So he has options to tax something else or spend less. There's no
    particular reason why fuel in the UK should be more expensive than anywhere
    else in Europe just to finance the Chancellor's spending plans. If it was
    being reinvested in public transport infrastructure (including the rail
    network..) then ok, but I don't think that's really on the agenda.

    Rich
     
  12. AndyMorris

    AndyMorris Guest

    Paul Saunders wrote:

    > Also consider that every single item you buy is transported at some
    > point by a lorry and it's some of these people that are being totally
    > screwed and put out of business by this incompetent government.


    They all pay the same tax and offer their services in the same market, so
    no, they are going out of business because there is a surplus of supply in
    the road transport industry.


    --
    Andy Morris

    AndyAtJinkasDotFreeserve.Co.UK


    Love this:
    Put an end to Outlook Express's messy quotes
    http://home.in.tum.de/~jain/software/oe-quotefix/
     
  13. Pyromancer

    Pyromancer Guest

    Upon the miasma of midnight, a darkling spirit identified as Richard
    Goodman <[email protected]> gently breathed:

    >So he has options to tax something else or spend less. There's no
    >particular reason why fuel in the UK should be more expensive than anywhere
    >else in Europe just to finance the Chancellor's spending plans. If it was
    >being reinvested in public transport infrastructure (including the rail
    >network..) then ok, but I don't think that's really on the agenda.


    Wasn't part of the fuel protests supposed to be that the govt had
    introduced the escalator saying they'd spend the extra money on public
    transport, yet PT services got worse instead of better?

    Of course if the previous administration had spent billions on the
    railways, instead of spending billions on privatising the railways, we
    would already have a first rate transport system.

    --
    - Pyromancer Stormshadow.
    http://www.inkubus-sukkubus.co.uk <-- Pagan Gothic Rock!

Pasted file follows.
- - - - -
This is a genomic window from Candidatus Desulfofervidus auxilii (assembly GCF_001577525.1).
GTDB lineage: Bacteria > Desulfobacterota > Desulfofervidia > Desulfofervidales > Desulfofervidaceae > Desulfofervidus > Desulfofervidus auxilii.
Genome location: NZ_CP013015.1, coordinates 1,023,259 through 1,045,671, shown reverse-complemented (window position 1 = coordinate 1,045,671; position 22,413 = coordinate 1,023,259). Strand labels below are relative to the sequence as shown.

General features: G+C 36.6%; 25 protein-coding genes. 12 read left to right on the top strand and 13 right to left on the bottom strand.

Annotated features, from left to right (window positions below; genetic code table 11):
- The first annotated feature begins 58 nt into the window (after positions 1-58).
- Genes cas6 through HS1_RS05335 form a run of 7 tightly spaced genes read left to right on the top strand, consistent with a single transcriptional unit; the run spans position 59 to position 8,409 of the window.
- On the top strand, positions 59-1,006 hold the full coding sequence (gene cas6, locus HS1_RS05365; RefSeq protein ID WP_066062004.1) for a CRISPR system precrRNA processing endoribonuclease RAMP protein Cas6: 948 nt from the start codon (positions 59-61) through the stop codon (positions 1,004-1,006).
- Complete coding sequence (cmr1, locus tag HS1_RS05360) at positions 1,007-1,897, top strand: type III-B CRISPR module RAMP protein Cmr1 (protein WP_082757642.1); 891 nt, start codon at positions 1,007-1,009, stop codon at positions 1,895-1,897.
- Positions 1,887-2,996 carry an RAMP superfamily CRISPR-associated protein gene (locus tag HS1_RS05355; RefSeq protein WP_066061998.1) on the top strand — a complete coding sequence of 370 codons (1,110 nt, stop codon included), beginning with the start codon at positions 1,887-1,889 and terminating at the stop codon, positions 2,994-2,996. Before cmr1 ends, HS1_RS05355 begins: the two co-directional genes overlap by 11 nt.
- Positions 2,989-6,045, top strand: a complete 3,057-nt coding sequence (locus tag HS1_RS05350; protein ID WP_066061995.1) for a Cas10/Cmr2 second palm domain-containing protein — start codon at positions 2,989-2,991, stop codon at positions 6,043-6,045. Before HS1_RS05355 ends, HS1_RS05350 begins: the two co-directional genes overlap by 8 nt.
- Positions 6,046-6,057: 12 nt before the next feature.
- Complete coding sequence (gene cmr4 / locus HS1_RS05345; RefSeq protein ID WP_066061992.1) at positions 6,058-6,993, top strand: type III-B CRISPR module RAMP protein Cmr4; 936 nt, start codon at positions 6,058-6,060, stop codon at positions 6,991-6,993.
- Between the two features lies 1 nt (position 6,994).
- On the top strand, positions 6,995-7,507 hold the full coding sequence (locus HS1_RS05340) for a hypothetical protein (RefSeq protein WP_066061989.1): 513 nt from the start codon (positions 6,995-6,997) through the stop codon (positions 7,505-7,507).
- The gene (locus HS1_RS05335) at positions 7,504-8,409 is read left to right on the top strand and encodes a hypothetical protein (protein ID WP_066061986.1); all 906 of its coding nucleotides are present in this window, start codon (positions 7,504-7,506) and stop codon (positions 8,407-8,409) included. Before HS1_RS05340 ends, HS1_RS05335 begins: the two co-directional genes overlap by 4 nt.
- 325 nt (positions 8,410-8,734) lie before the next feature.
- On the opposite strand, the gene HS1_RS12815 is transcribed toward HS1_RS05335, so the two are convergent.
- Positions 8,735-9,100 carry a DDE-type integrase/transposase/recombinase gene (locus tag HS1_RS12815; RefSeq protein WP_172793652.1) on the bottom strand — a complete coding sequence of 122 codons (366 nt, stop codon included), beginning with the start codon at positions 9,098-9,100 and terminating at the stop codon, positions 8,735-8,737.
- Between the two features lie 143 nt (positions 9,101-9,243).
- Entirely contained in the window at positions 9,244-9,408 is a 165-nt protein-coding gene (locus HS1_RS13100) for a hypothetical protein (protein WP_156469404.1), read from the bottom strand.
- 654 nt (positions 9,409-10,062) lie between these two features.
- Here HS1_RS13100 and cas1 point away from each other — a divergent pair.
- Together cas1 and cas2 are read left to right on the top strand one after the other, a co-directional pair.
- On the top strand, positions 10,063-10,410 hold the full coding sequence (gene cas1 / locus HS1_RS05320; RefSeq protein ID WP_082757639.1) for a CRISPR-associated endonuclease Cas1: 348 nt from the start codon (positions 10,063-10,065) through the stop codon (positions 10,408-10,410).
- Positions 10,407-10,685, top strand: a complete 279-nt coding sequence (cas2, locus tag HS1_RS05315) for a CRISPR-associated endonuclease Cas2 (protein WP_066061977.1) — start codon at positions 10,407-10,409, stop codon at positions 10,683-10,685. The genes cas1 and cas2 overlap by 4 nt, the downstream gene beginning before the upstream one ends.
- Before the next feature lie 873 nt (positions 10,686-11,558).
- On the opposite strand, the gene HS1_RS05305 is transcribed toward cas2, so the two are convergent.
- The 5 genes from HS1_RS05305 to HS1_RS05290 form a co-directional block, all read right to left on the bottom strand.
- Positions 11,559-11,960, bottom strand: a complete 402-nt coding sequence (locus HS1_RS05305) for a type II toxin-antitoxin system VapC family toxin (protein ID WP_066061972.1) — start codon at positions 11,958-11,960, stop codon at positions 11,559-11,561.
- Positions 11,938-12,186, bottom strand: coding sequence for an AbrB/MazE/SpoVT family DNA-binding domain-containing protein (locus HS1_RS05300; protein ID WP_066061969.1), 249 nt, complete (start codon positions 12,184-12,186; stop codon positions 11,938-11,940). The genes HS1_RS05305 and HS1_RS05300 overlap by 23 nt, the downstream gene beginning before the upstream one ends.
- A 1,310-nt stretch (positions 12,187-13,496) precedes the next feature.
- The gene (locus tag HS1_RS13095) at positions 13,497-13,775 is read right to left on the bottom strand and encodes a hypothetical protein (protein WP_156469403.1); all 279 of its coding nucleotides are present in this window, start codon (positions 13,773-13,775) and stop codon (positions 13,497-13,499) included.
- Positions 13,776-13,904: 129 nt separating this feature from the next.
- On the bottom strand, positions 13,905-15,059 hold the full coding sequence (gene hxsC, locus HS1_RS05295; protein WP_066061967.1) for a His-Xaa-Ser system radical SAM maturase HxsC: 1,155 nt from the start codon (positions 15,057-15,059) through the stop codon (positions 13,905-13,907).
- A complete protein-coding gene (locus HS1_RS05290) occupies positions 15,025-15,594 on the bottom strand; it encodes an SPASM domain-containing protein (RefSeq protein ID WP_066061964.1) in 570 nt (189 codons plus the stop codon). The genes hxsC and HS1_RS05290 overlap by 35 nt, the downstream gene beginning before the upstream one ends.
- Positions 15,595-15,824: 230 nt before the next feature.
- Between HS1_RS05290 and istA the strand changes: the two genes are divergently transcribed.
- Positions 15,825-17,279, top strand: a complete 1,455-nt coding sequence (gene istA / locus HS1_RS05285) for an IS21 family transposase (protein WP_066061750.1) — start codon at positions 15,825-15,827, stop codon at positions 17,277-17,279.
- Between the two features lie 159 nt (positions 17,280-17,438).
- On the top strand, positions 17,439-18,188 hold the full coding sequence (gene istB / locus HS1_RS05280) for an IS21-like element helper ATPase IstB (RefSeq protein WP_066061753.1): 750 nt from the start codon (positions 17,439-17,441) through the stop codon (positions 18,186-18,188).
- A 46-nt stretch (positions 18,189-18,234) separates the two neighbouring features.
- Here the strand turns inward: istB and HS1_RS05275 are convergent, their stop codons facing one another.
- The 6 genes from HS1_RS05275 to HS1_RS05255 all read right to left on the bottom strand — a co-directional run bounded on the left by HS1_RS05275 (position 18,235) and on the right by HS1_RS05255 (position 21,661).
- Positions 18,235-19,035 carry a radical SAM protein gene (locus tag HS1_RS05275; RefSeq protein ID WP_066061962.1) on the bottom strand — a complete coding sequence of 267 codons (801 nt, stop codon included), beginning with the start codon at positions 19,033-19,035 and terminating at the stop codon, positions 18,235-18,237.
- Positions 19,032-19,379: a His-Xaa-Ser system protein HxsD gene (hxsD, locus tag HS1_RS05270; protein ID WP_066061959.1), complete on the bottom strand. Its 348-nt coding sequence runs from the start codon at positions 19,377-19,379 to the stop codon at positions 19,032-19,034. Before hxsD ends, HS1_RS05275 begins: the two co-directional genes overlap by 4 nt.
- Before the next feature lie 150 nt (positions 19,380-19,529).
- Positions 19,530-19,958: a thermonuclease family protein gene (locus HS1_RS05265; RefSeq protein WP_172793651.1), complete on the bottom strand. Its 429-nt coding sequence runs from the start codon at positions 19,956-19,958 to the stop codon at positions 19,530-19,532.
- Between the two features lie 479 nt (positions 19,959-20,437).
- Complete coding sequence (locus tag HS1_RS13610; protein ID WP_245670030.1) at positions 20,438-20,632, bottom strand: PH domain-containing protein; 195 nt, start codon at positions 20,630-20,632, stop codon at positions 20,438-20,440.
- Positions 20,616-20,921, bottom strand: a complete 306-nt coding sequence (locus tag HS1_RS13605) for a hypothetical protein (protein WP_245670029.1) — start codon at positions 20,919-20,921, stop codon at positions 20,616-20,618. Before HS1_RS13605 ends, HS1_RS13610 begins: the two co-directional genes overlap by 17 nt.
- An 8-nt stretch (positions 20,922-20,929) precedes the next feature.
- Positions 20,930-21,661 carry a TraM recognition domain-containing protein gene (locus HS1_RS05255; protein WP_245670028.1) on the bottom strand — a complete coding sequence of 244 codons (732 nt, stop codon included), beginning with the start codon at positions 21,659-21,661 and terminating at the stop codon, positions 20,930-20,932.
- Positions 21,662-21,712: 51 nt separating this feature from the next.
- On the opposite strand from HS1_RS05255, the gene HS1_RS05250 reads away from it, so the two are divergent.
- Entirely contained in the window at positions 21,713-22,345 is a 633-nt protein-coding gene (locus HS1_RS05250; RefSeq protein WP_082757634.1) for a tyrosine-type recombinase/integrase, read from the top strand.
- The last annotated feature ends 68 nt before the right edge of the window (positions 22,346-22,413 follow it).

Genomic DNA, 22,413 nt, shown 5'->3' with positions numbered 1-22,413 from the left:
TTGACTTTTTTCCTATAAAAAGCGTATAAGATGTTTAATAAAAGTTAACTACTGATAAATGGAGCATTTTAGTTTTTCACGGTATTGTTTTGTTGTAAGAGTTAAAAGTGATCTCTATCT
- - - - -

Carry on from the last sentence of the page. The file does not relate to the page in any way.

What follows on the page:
http://www.littlematchgirl.co.uk <-- Electronic Metal!
    http://www.revival.stormshadow.com <-- The Gothic Revival.
     
  14. MartinM

    MartinM Guest

    Paul Saunders wrote:
    > What's is it with some of you on this ng that are so bitter and

    twisted
    > about car users.


    this topic is about fuel protesters mostly lead by HGV drivers, not car
    users

    so yes I don't see why we should have to pay some of the highest
    > prices in Europe for fuel.


    The tax burden of the UK is by no means the highest in the EU as this
    chart demonstrates:
    http://www.oecdobserver.org/images//1166.photo.jpg

    The motorist in this country is just considered
    > to be a cash cow whereas in other countries, the attitude is that

    people
    > need cars to go about their daily business and treat them

    accordingly.

    We have lower income tax and VAT rates and higher rates on eg fuel,
    tobacco, alcohol than some other countries. The fuel escalator was also
    partly introduced as an environmental measure; and was abolished in
    2000 when the Chancellor added an extra 2p/l duty.

    > Also consider that every single item you buy is transported at some

    point by
    > a lorry and it's some of these people that are being totally screwed

    and
    > put out of business by this incompetent government.


    By an extra 2p in fuel duty which they presumably pass on?

    And whilst I.m on a rant
    > I don't see why I should have to pay high taxes just to support

    scroungers,
    > single mothers and immigrants who come into this country and go

    straight on
    > to benefits.


    again; we have a democracy, and a forthcoming election; I'm sure the
    UKIP would be more than happy to take these issues on for you.
     
  15. Jon Senior

    Jon Senior Guest

    [email protected] [email protected] opined the following...
    > The government need to build long range cycle routes which
    > actually connect towns to other towns without going miles out of the
    > way to avoid any chance of meeting a vehicle. A line painted on the
    > road is a farce for a cycle path. Invest some proper money and stop
    > wasting it on hair brained, ill considered schemes to teach people how
    > to ride a bike.


    I don't even want cycle facilities. I want signposting that is relevant
    to cyclists. Example: Peterborough - Huntingdon by bike. The best route
    is to use the old A1 which runs down the side of the A1(M). It's a good
    quality road, very quiet (All the traffic is on the A1(M)), very fast.
    To reach it from Peterborough Station I ended up on the A15 because the
    only signposts assume that you're in a car. Once I finally reached it
    (Took some doing... no signposts and an unusual crossing of the A1!) at
    _every_ junction there was a signpost for Huntingdon which would put you
    onto the motorway. A smaller sign on each post showing which exit to
    take would not actually hurt and would enable cyclists to travel